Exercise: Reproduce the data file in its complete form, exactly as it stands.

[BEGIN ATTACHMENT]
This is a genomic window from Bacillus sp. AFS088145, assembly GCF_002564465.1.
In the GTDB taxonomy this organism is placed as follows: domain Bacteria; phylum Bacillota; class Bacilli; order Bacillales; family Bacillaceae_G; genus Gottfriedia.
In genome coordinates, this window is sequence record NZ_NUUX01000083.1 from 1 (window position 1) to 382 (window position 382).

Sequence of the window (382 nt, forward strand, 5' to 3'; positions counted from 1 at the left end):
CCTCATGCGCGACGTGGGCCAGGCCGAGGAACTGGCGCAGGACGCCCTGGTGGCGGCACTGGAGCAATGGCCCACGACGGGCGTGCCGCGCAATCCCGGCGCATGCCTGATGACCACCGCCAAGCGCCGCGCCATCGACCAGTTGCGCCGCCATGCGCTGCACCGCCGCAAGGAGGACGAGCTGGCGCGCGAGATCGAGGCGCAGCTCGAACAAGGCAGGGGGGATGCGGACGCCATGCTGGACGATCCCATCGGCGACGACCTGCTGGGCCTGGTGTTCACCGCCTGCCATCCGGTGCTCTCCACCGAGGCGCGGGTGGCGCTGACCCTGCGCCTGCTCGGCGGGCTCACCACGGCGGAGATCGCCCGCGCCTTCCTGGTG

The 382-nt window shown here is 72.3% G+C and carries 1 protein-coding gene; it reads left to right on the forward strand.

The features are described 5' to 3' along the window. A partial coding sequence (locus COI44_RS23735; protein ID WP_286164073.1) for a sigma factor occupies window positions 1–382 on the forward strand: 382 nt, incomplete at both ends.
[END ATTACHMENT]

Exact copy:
This is a genomic window from Bacillus sp. AFS088145, assembly GCF_002564465.1.
In the GTDB taxonomy this organism is placed as follows: domain Bacteria; phylum Bacillota; class Bacilli; order Bacillales; family Bacillaceae_G; genus Gottfriedia.
In genome coordinates, this window is sequence record NZ_NUUX01000083.1 from 1 (window position 1) to 382 (window position 382).

Sequence of the window (382 nt, forward strand, 5' to 3'; positions counted from 1 at the left end):
CCTCATGCGCGACGTGGGCCAGGCCGAGGAACTGGCGCAGGACGCCCTGGTGGCGGCACTGGAGCAATGGCCCACGACGGGCGTGCCGCGCAATCCCGGCGCATGCCTGATGACCACCGCCAAGCGCCGCGCCATCGACCAGTTGCGCCGCCATGCGCTGCACCGCCGCAAGGAGGACGAGCTGGCGCGCGAGATCGAGGCGCAGCTCGAACAAGGCAGGGGGGATGCGGACGCCATGCTGGACGATCCCATCGGCGACGACCTGCTGGGCCTGGTGTTCACCGCCTGCCATCCGGTGCTCTCCACCGAGGCGCGGGTGGCGCTGACCCTGCGCCTGCTCGGCGGGCTCACCACGGCGGAGATCGCCCGCGCCTTCCTGGTG

The 382-nt window shown here is 72.3% G+C and carries 1 protein-coding gene; it reads left to right on the forward strand.

The features are described 5' to 3' along the window. A partial coding sequence (locus COI44_RS23735; protein ID WP_286164073.1) for a sigma factor occupies window positions 1–382 on the forward strand: 382 nt, incomplete at both ends.